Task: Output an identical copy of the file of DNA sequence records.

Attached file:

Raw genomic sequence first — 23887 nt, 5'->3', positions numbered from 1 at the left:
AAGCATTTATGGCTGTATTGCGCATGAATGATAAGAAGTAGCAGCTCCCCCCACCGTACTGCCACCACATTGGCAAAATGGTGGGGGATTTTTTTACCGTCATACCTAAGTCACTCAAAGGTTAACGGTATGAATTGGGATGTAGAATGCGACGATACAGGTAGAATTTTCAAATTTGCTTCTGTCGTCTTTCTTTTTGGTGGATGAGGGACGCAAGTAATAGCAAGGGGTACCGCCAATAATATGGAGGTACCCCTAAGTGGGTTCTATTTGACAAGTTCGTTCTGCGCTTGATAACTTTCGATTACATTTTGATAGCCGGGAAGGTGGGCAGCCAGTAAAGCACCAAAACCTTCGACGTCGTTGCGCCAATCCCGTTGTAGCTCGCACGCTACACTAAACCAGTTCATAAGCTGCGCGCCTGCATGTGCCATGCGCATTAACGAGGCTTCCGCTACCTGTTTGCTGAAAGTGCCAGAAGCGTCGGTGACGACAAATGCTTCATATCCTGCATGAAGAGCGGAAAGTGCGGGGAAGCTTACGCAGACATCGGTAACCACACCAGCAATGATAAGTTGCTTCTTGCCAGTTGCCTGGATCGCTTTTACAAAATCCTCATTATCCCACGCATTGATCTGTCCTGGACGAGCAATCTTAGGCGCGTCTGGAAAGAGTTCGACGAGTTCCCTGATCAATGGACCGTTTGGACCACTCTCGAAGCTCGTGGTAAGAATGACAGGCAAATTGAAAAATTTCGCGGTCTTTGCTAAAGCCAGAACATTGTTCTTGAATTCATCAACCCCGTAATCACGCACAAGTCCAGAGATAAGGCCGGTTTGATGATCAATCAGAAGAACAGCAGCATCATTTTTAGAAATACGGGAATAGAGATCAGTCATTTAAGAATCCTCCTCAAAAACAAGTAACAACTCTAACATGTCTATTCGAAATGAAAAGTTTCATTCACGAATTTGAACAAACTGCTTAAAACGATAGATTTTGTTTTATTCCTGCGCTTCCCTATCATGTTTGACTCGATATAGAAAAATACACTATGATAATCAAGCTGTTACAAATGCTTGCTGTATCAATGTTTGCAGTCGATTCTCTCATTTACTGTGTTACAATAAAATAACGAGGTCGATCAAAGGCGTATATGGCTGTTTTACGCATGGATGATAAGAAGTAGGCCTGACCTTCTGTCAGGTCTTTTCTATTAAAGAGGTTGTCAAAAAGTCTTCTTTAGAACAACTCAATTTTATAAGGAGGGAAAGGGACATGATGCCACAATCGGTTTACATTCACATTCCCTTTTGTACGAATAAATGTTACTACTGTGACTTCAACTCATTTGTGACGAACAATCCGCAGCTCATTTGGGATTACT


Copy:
Raw genomic sequence first — 23887 nt, 5'->3', positions numbered from 1 at the left:
AAGCATTTATGGCTGTATTGCGCATGAATGATAAGAAGTAGCAGCTCCCCCCACCGTACTGCCACCACATTGGCAAAATGGTGGGGGATTTTTTTACCGTCATACCTAAGTCACTCAAAGGTTAACGGTATGAATTGGGATGTAGAATGCGACGATACAGGTAGAATTTTCAAATTTGCTTCTGTCGTCTTTCTTTTTGGTGGATGAGGGACGCAAGTAATAGCAAGGGGTACCGCCAATAATATGGAGGTACCCCTAAGTGGGTTCTATTTGACAAGTTCGTTCTGCGCTTGATAACTTTCGATTACATTTTGATAGCCGGGAAGGTGGGCAGCCAGTAAAGCACCAAAACCTTCGACGTCGTTGCGCCAATCCCGTTGTAGCTCGCACGCTACACTAAACCAGTTCATAAGCTGCGCGCCTGCATGTGCCATGCGCATTAACGAGGCTTCCGCTACCTGTTTGCTGAAAGTGCCAGAAGCGTCGGTGACGACAAATGCTTCATATCCTGCATGAAGAGCGGAAAGTGCGGGGAAGCTTACGCAGACATCGGTAACCACACCAGCAATGATAAGTTGCTTCTTGCCAGTTGCCTGGATCGCTTTTACAAAATCCTCATTATCCCACGCATTGATCTGTCCTGGACGAGCAATCTTAGGCGCGTCTGGAAAGAGTTCGACGAGTTCCCTGATCAATGGACCGTTTGGACCACTCTCGAAGCTCGTGGTAAGAATGACAGGCAAATTGAAAAATTTCGCGGTCTTTGCTAAAGCCAGAACATTGTTCTTGAATTCATCAACCCCGTAATCACGCACAAGTCCAGAGATAAGGCCGGTTTGATGATCAATCAGAAGAACAGCAGCATCATTTTTAGAAATACGGGAATAGAGATCAGTCATTTAAGAATCCTCCTCAAAAACAAGTAACAACTCTAACATGTCTATTCGAAATGAAAAGTTTCATTCACGAATTTGAACAAACTGCTTAAAACGATAGATTTTGTTTTATTCCTGCGCTTCCCTATCATGTTTGACTCGATATAGAAAAATACACTATGATAATCAAGCTGTTACAAATGCTTGCTGTATCAATGTTTGCAGTCGATTCTCTCATTTACTGTGTTACAATAAAATAACGAGGTCGATCAAAGGCGTATATGGCTGTTTTACGCATGGATGATAAGAAGTAGGCCTGACCTTCTGTCAGGTCTTTTCTATTAAAGAGGTTGTCAAAAAGTCTTCTTTAGAACAACTCAATTTTATAAGGAGGGAAAGGGACATGATGCCACAATCGGTTTACATTCACATTCCCTTTTGTACGAATAAATGTTACTACTGTGACTTCAACTCATTTGTGACGAACAATCCGCAGCTCATTTGGGATTACT